Other States

Panel wants mining capped at 20 million tonnes in Goa

The Supreme Court-appointed committee has expressed the need to regulate the mining that ensures minimum damage to ecological systems of Goa.

The Supreme Court-appointed committee has expressed the need to regulate the mining that ensures minimum damage to ecological systems of Goa.

A Supreme Court-appointed panel of experts has recommended a cap of 20 million tonnes on the per year mining of ore in Goa.

The interim report of the six-member panel, now before the court, speaks of large-scale degradation of landscape, water and soil, an increase in dust pollution and a higher rate of sedimentation of finer particulate matter in the aquatic ecosystems of the State, while recommending that the mining be scaled down.

It highlights higher incidents of health disorders, higher loss of agricultural productivity, extensive degradation of landscape and a greater impact on the hydrological systems in the mining belt.

The committee — comprising ecologist C.R. Babu, geologist S.C. Dhiman, mineralogist B.K. Mishra, Forest Officer S. Parmeshwarappa, State Mines Secretary Parimal Rai and A.K. Bansal, a representative of the Union Ministry of Environment and Forests — was initially directed by the court to submit its report on February 15. But the deadline was deferred to March 15.

The interim report says no new mining should be allowed without adequate regulatory and technological measures to ensure restoration of the ecosystem and to minimise damage to forests. It wants a permanent fund created to safeguard “intergenerational equity and sustainability.”

Given the extent of the environmental and ecological damage caused by private miners and to maximise the State’s earnings, the government may consider setting up a mineral corporation or a public limited company, it says.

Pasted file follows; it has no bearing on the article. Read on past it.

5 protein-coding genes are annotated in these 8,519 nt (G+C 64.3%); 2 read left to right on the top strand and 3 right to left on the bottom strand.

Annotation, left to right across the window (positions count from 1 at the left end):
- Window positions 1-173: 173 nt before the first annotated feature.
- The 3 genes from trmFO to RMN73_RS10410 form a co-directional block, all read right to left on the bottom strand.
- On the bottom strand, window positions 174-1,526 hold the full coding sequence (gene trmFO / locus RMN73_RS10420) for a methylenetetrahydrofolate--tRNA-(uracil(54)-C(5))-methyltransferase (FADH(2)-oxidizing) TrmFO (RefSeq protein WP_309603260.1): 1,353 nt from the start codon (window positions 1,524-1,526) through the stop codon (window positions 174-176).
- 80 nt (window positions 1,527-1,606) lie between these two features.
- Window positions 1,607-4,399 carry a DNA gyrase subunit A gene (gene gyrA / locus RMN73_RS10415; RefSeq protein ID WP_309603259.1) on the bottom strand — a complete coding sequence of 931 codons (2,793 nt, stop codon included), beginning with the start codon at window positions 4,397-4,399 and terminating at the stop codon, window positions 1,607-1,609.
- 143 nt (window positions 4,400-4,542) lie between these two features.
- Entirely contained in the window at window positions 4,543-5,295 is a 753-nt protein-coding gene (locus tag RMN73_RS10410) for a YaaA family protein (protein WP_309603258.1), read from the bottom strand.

The interim report caps sustainable mining at a maximum of 27.5 million tonnes. Until a scientific study being done by the panel is complete, mining activity at levels ordered by the court should be strictly monitored and regulated by the State and Central government agencies.

It wants a multi-disciplinary ecological centre established through imposition of a cess on the mining activity and a feasibility study done for setting up pelletization and sintering plants for utilisation of low-grade iron ore.

While Goa Foundation, which is the petitioner, has suggested a gross capping of five million tonnes a year, the mining stakeholders have suggested 45-50 million tonnes.

Chinese steel production boom drove Goa’s iron ore exports to 54 million tonnes and 43 million tonnes during 2010-11 and 2011-12. The Supreme Court banned mining in the State in September 2012 after the Justice M. B. Shah Commission pointed out illegalities in the industry.

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Printable version | Jun 27, 2022 5:48:56 pm | https://www.thehindu.com/news/national/other-states//article60366600.ece